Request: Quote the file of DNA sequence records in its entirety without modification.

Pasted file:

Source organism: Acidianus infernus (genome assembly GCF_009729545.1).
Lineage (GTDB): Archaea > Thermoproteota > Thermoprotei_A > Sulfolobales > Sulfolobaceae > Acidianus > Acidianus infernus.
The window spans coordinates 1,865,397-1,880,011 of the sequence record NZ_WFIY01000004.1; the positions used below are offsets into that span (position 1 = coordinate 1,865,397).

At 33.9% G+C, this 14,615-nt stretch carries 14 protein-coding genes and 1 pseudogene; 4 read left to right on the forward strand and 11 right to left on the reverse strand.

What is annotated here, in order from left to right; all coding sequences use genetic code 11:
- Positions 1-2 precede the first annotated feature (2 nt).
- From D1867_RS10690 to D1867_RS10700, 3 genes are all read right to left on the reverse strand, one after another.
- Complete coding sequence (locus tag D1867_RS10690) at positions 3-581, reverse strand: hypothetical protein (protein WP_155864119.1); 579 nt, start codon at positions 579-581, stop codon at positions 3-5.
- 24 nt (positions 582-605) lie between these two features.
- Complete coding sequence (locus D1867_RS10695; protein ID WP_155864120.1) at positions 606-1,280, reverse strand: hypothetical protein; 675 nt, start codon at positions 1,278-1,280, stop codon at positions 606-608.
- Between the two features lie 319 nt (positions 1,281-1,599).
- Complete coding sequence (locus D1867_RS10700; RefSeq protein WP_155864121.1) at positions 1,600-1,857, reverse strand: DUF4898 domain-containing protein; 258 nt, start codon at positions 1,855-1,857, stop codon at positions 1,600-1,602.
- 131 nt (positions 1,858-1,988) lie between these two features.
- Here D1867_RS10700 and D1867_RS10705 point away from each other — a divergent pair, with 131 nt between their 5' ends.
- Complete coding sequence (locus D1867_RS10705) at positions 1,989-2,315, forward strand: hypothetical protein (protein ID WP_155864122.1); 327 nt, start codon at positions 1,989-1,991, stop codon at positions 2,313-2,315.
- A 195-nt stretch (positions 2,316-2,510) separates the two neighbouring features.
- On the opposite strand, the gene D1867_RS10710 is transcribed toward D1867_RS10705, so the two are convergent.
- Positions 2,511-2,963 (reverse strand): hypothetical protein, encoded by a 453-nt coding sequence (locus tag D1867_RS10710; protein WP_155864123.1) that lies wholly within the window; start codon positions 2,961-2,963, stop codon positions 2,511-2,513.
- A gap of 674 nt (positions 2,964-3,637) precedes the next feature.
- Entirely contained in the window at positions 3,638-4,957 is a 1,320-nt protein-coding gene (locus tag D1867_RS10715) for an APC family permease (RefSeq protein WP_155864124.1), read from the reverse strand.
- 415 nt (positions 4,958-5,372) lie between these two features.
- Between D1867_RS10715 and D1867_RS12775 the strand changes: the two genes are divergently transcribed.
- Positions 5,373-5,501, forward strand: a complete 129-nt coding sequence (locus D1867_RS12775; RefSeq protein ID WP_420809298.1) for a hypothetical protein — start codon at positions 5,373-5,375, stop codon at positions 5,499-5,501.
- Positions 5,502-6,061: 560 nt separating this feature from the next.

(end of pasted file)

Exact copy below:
Source organism: Acidianus infernus (genome assembly GCF_009729545.1).
Lineage (GTDB): Archaea > Thermoproteota > Thermoprotei_A > Sulfolobales > Sulfolobaceae > Acidianus > Acidianus infernus.
The window spans coordinates 1,865,397-1,880,011 of the sequence record NZ_WFIY01000004.1; the positions used below are offsets into that span (position 1 = coordinate 1,865,397).

At 33.9% G+C, this 14,615-nt stretch carries 14 protein-coding genes and 1 pseudogene; 4 read left to right on the forward strand and 11 right to left on the reverse strand.

What is annotated here, in order from left to right; all coding sequences use genetic code 11:
- Positions 1-2 precede the first annotated feature (2 nt).
- From D1867_RS10690 to D1867_RS10700, 3 genes are all read right to left on the reverse strand, one after another.
- Complete coding sequence (locus tag D1867_RS10690) at positions 3-581, reverse strand: hypothetical protein (protein WP_155864119.1); 579 nt, start codon at positions 579-581, stop codon at positions 3-5.
- 24 nt (positions 582-605) lie between these two features.
- Complete coding sequence (locus D1867_RS10695; protein ID WP_155864120.1) at positions 606-1,280, reverse strand: hypothetical protein; 675 nt, start codon at positions 1,278-1,280, stop codon at positions 606-608.
- Between the two features lie 319 nt (positions 1,281-1,599).
- Complete coding sequence (locus D1867_RS10700; RefSeq protein WP_155864121.1) at positions 1,600-1,857, reverse strand: DUF4898 domain-containing protein; 258 nt, start codon at positions 1,855-1,857, stop codon at positions 1,600-1,602.
- 131 nt (positions 1,858-1,988) lie between these two features.
- Here D1867_RS10700 and D1867_RS10705 point away from each other — a divergent pair, with 131 nt between their 5' ends.
- Complete coding sequence (locus D1867_RS10705) at positions 1,989-2,315, forward strand: hypothetical protein (protein ID WP_155864122.1); 327 nt, start codon at positions 1,989-1,991, stop codon at positions 2,313-2,315.
- A 195-nt stretch (positions 2,316-2,510) separates the two neighbouring features.
- On the opposite strand, the gene D1867_RS10710 is transcribed toward D1867_RS10705, so the two are convergent.
- Positions 2,511-2,963 (reverse strand): hypothetical protein, encoded by a 453-nt coding sequence (locus tag D1867_RS10710; protein WP_155864123.1) that lies wholly within the window; start codon positions 2,961-2,963, stop codon positions 2,511-2,513.
- A gap of 674 nt (positions 2,964-3,637) precedes the next feature.
- Entirely contained in the window at positions 3,638-4,957 is a 1,320-nt protein-coding gene (locus tag D1867_RS10715) for an APC family permease (RefSeq protein WP_155864124.1), read from the reverse strand.
- 415 nt (positions 4,958-5,372) lie between these two features.
- Between D1867_RS10715 and D1867_RS12775 the strand changes: the two genes are divergently transcribed.
- Positions 5,373-5,501, forward strand: a complete 129-nt coding sequence (locus D1867_RS12775; RefSeq protein ID WP_420809298.1) for a hypothetical protein — start codon at positions 5,373-5,375, stop codon at positions 5,499-5,501.
- Positions 5,502-6,061: 560 nt separating this feature from the next.